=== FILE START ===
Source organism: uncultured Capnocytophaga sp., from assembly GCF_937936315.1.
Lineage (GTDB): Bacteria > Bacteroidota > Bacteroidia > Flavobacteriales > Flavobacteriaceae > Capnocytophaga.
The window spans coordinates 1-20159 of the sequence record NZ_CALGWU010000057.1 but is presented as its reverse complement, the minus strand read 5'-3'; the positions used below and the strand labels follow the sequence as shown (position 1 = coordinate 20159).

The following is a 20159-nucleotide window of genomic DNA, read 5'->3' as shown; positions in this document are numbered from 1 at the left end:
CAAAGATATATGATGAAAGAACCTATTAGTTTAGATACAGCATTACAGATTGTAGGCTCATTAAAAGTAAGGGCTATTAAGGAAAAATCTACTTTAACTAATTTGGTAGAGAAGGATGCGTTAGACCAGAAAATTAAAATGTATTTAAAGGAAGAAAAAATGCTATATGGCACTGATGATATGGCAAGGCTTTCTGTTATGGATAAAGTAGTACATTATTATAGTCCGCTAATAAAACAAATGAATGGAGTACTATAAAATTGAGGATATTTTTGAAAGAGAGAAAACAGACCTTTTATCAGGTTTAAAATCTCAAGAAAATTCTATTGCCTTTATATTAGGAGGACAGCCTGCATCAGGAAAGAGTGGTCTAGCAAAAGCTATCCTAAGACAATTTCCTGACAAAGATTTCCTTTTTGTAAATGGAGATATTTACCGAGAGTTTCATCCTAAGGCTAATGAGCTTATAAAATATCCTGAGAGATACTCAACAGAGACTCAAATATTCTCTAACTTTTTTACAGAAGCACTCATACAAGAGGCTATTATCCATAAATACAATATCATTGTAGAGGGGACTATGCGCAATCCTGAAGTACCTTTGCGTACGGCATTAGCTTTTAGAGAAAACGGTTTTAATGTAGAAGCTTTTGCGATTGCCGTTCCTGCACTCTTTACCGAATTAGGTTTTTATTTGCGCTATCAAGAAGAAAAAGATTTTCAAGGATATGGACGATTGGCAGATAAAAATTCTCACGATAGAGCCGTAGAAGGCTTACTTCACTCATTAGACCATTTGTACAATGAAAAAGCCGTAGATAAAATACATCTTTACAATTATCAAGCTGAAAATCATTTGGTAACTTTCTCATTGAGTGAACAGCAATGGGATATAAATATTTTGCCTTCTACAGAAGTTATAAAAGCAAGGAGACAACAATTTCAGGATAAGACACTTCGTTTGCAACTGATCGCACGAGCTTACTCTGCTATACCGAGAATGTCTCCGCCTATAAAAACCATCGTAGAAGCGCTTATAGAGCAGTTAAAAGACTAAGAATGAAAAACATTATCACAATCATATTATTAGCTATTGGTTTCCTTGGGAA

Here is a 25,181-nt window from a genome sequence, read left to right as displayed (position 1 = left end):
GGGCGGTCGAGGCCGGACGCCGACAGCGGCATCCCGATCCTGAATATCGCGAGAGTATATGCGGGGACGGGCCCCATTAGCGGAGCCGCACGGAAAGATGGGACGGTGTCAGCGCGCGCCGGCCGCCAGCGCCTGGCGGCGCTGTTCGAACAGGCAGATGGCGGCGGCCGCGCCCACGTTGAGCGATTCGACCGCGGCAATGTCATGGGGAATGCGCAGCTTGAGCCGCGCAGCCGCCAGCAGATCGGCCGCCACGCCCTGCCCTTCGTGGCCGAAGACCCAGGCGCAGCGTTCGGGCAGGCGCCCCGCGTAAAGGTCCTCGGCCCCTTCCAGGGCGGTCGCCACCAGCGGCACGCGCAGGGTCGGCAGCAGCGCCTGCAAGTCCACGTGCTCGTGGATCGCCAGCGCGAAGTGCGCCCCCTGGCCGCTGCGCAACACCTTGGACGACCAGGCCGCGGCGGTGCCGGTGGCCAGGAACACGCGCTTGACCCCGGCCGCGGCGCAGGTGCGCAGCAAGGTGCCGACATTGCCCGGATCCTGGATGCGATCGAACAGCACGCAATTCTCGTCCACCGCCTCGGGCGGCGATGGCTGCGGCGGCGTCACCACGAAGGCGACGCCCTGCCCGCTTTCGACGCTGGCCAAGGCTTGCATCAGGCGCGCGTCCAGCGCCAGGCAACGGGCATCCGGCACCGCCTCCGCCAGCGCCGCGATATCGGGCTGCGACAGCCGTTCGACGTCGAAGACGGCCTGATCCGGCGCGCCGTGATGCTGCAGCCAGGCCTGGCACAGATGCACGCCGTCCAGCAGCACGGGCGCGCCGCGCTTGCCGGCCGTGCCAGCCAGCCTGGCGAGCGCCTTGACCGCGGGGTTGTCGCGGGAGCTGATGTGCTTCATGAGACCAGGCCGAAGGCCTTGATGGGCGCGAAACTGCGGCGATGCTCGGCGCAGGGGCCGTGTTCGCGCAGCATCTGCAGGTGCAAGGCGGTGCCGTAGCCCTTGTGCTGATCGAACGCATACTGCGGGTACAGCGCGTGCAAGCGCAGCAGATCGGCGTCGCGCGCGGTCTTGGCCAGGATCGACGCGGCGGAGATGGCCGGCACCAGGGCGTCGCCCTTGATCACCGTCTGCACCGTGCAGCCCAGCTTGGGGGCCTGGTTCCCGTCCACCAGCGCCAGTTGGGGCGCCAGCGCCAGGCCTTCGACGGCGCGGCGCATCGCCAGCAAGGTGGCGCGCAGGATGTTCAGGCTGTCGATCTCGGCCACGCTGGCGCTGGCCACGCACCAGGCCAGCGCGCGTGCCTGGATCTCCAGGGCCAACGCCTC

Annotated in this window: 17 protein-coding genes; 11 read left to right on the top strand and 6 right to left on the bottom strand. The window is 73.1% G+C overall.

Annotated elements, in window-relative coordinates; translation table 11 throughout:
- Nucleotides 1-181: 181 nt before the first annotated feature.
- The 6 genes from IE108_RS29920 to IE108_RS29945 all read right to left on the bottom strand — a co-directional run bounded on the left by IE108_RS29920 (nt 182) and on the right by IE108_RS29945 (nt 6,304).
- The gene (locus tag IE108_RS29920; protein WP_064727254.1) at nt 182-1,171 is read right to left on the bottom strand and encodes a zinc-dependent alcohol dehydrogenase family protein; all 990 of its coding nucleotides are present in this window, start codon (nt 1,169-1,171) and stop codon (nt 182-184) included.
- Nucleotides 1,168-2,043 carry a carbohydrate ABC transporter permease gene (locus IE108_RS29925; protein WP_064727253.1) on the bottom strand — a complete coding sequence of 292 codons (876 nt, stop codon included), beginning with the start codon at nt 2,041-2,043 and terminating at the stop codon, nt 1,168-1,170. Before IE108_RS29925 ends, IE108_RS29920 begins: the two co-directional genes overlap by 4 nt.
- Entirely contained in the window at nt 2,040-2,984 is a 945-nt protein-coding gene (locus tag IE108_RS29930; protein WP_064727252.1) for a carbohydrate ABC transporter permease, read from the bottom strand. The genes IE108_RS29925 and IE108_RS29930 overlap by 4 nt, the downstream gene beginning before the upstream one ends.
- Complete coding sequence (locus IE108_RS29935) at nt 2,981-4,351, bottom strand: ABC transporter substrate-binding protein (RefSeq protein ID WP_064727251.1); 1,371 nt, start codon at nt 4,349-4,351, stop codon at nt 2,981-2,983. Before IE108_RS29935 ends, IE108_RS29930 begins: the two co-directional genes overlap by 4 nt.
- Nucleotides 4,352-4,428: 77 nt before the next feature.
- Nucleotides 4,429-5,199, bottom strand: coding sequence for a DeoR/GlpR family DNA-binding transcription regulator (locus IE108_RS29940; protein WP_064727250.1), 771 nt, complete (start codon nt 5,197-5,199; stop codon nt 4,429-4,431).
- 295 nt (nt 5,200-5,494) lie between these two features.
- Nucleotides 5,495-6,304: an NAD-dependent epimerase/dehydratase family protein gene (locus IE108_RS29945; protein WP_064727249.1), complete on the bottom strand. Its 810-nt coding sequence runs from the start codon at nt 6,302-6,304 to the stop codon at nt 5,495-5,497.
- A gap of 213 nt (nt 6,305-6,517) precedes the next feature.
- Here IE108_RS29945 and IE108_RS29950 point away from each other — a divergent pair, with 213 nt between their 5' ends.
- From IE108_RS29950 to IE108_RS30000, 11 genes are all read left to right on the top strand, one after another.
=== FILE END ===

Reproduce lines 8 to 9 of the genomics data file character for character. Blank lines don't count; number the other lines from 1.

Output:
Annotated in this window: 17 protein-coding genes; 11 read left to right on the top strand and 6 right to left on the bottom strand. The window is 73.1% G+C overall.

Annotated elements, in window-relative coordinates; translation table 11 throughout: